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Take Advantage of the Subprime Crisis: Portfolio Lenders

How should you reevaluate your long-term investment plan in light of the subprime mortgage crisis? // What I want us to focus on, as 21st century ...

Does The AG Mortgage Investment Trust Inc (NYSE:MITT) Share Price Fall With The Market?

If you’re interested in AG Mortgage Investment Trust Inc ( NYSE:MITT ), then you might want to consider its beta (a measure of share price volatility) in order to understand how the stock could impact your portfolio. Volatility is considered to be a measure of risk in modern finance theory. Investors may think of volatility as falling into two main categories. The first category is company specific volatility. This can be dealt with by limiting your exposure to any particular stock. The second sort is caused by the natural volatility of markets, overall. For example, certain macroeconomic events will impact (virtually) all stocks on the market.

Some stocks see their prices move in concert with the market. Others tend towards stronger, gentler or unrelated price movements. Beta is a widely used metric to measure a stock’s exposure to market risk (volatility). Before we go on, it’s worth noting that Warren Buffett pointed out in his 2014 letter to shareholders that ‘volatility is far from synonymous with risk.’ Having said that, beta can still be rather useful. The first thing to understand about beta is that the beta of the overall market is one. A stock with a beta greater than one is more sensitive to broader market movements than a stock with a beta of less than one.

Buffett's Underrated Investment Attribute

It’s not that Buffett was certain that Lampert couldn’t turn it around, it’s just that he thought it would be extraordinarily difficult. I think one of Buffett’s key strengths is not just passing on these types of long-shots, but also doing so in such a quick manner. I don’t think he wastes much time or spends much mental energy at all with these kinds of ideas. He’ll miss some turnarounds that turn into big winners, but he’s not bothered by that. He simply chooses to focus on the more certain bets, and seemingly has no trouble resisting everything else.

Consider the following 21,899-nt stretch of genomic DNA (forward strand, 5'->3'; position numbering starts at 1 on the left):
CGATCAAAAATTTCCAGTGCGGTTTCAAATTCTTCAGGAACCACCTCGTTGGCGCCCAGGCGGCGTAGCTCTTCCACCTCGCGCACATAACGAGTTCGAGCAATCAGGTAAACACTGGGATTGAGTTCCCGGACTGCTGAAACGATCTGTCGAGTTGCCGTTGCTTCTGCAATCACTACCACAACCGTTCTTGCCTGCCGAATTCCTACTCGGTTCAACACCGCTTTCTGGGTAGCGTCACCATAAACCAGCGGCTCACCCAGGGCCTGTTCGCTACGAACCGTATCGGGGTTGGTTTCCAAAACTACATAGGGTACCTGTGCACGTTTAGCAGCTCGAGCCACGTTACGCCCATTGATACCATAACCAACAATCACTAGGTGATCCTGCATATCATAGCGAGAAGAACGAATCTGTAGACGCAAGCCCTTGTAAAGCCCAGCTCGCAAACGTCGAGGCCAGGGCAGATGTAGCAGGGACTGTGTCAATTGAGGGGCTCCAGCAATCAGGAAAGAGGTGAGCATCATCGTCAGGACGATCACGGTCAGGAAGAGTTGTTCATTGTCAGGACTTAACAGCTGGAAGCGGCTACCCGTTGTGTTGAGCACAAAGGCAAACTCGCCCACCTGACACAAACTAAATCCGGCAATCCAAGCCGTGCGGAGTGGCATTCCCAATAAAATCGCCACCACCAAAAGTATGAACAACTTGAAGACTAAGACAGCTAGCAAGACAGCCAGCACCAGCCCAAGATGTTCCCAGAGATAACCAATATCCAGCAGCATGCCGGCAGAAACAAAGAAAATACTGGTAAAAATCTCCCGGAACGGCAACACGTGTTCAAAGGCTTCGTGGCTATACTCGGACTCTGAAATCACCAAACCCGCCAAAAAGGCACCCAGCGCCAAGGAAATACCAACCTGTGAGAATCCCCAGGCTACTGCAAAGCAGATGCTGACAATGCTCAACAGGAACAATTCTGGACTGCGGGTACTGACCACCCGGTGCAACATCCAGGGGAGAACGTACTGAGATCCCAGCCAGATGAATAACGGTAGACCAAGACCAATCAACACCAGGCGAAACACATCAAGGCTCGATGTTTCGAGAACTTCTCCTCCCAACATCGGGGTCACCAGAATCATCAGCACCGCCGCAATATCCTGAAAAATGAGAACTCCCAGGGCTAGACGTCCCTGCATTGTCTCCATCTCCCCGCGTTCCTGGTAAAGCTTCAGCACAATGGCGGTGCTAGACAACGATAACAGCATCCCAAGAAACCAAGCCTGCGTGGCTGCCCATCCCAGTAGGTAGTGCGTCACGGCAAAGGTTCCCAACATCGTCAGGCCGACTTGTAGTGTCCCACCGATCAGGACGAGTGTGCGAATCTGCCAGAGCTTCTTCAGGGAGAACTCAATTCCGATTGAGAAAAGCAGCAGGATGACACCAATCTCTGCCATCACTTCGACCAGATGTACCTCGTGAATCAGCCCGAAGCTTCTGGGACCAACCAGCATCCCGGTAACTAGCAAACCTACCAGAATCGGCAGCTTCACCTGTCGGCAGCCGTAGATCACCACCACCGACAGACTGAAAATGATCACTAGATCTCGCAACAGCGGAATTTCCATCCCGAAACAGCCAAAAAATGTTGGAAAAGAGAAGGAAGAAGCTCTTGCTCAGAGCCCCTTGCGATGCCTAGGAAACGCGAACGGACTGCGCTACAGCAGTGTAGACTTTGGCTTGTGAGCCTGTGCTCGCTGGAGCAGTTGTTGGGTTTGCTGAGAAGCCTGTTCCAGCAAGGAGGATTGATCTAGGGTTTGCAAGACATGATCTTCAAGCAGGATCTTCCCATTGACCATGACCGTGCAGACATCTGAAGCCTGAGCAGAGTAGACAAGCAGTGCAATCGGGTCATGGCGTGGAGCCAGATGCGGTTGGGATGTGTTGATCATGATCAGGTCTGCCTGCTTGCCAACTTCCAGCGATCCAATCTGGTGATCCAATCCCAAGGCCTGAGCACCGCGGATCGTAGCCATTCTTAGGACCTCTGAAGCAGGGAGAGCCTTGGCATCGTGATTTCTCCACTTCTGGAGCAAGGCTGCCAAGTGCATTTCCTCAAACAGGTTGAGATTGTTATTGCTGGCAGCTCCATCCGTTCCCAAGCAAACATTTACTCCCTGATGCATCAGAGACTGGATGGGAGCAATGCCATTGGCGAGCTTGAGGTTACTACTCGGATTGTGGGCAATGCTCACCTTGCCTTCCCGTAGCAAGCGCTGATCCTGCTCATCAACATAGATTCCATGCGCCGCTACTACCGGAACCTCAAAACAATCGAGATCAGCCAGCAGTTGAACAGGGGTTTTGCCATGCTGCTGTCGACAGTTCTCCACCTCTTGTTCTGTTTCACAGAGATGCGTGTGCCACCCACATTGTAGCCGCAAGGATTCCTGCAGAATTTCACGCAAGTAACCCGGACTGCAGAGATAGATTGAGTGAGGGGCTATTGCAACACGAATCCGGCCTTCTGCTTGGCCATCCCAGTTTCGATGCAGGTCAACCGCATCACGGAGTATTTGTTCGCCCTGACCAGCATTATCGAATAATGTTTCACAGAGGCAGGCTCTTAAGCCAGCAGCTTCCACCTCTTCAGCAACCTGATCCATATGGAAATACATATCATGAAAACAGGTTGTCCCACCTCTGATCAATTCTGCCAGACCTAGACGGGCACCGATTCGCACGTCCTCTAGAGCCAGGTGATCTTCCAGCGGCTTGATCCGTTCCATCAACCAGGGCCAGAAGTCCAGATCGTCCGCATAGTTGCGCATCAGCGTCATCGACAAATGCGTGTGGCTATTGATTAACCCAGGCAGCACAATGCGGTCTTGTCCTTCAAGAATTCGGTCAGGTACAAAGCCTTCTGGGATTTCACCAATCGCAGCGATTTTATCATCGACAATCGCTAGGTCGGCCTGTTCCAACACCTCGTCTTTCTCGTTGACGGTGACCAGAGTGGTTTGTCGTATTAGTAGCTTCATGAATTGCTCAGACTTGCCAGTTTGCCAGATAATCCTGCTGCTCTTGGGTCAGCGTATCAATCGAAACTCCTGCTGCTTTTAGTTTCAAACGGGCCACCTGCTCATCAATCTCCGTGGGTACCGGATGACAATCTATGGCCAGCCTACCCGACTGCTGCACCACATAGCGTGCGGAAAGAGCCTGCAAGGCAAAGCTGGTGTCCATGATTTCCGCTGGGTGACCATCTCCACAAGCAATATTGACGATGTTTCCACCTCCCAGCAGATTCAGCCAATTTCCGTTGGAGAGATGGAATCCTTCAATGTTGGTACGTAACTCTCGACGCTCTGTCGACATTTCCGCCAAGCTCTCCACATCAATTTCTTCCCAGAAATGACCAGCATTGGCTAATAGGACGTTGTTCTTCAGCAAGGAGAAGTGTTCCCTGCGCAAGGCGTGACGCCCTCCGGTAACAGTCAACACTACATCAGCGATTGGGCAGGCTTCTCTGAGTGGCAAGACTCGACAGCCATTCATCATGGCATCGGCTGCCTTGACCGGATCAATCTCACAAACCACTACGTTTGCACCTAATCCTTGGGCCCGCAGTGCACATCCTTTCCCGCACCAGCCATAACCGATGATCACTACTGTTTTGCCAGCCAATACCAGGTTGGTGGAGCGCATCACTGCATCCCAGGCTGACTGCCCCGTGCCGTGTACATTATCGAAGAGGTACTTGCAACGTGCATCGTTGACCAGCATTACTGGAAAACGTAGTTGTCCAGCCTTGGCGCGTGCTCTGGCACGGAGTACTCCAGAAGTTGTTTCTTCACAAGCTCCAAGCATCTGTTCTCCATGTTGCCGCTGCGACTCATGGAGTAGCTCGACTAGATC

One thing that is interesting about Buffett is how very few major errors there are on his record. I think this stems from his incredible ability to say no, and the even more impressive ability to change his mind when he realizes he is wrong. He has exhibited this on numerous occasions. Two recent examples are when he sold IBM and Tesco, the British grocer.

Selling Freddie Mac

Purchased with owner occupied mortgage - can it be rented in the future?

If a buyer buys a property, puts 10% down, gains the advantages of an owner occupied mortgage as opposed to an investor mortgage, lives in it for 6 months, 1 year, or 2 years then buys a nicer home.

The time frame is uncertain, but, no, there shouldn't be allegations of mortgage fraud. Two years is fine. I've heard debates over whether 6 months is too short; I've heard lawyers say to live in a property for at least a year.